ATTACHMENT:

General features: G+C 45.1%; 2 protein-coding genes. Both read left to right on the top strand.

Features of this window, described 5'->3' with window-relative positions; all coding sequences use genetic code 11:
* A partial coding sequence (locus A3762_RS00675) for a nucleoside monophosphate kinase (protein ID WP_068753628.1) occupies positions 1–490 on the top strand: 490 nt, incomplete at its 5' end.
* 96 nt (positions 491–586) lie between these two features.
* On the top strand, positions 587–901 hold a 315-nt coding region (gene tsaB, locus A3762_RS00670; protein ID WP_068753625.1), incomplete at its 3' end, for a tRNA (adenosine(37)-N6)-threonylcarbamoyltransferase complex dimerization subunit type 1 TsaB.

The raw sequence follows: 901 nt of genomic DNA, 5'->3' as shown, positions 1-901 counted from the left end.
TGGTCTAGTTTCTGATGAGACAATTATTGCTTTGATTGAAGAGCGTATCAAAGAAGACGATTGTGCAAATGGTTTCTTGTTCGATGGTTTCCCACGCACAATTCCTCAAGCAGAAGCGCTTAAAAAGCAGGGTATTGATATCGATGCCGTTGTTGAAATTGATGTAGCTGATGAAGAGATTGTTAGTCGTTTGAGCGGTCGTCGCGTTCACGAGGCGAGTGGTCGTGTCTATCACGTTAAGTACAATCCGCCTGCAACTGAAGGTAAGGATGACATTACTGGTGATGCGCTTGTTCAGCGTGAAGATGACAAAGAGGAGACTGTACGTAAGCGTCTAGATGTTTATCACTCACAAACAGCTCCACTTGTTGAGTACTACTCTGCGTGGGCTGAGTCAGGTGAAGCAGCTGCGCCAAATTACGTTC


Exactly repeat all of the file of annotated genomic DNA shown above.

General features: G+C 45.1%; 2 protein-coding genes. Both read left to right on the top strand.

Features of this window, described 5'->3' with window-relative positions; all coding sequences use genetic code 11:
* A partial coding sequence (locus A3762_RS00675) for a nucleoside monophosphate kinase (protein ID WP_068753628.1) occupies positions 1–490 on the top strand: 490 nt, incomplete at its 5' end.
* 96 nt (positions 491–586) lie between these two features.
* On the top strand, positions 587–901 hold a 315-nt coding region (gene tsaB, locus A3762_RS00670; protein ID WP_068753625.1), incomplete at its 3' end, for a tRNA (adenosine(37)-N6)-threonylcarbamoyltransferase complex dimerization subunit type 1 TsaB.

The raw sequence follows: 901 nt of genomic DNA, 5'->3' as shown, positions 1-901 counted from the left end.
TGGTCTAGTTTCTGATGAGACAATTATTGCTTTGATTGAAGAGCGTATCAAAGAAGACGATTGTGCAAATGGTTTCTTGTTCGATGGTTTCCCACGCACAATTCCTCAAGCAGAAGCGCTTAAAAAGCAGGGTATTGATATCGATGCCGTTGTTGAAATTGATGTAGCTGATGAAGAGATTGTTAGTCGTTTGAGCGGTCGTCGCGTTCACGAGGCGAGTGGTCGTGTCTATCACGTTAAGTACAATCCGCCTGCAACTGAAGGTAAGGATGACATTACTGGTGATGCGCTTGTTCAGCGTGAAGATGACAAAGAGGAGACTGTACGTAAGCGTCTAGATGTTTATCACTCACAAACAGCTCCACTTGTTGAGTACTACTCTGCGTGGGCTGAGTCAGGTGAAGCAGCTGCGCCAAATTACGTTC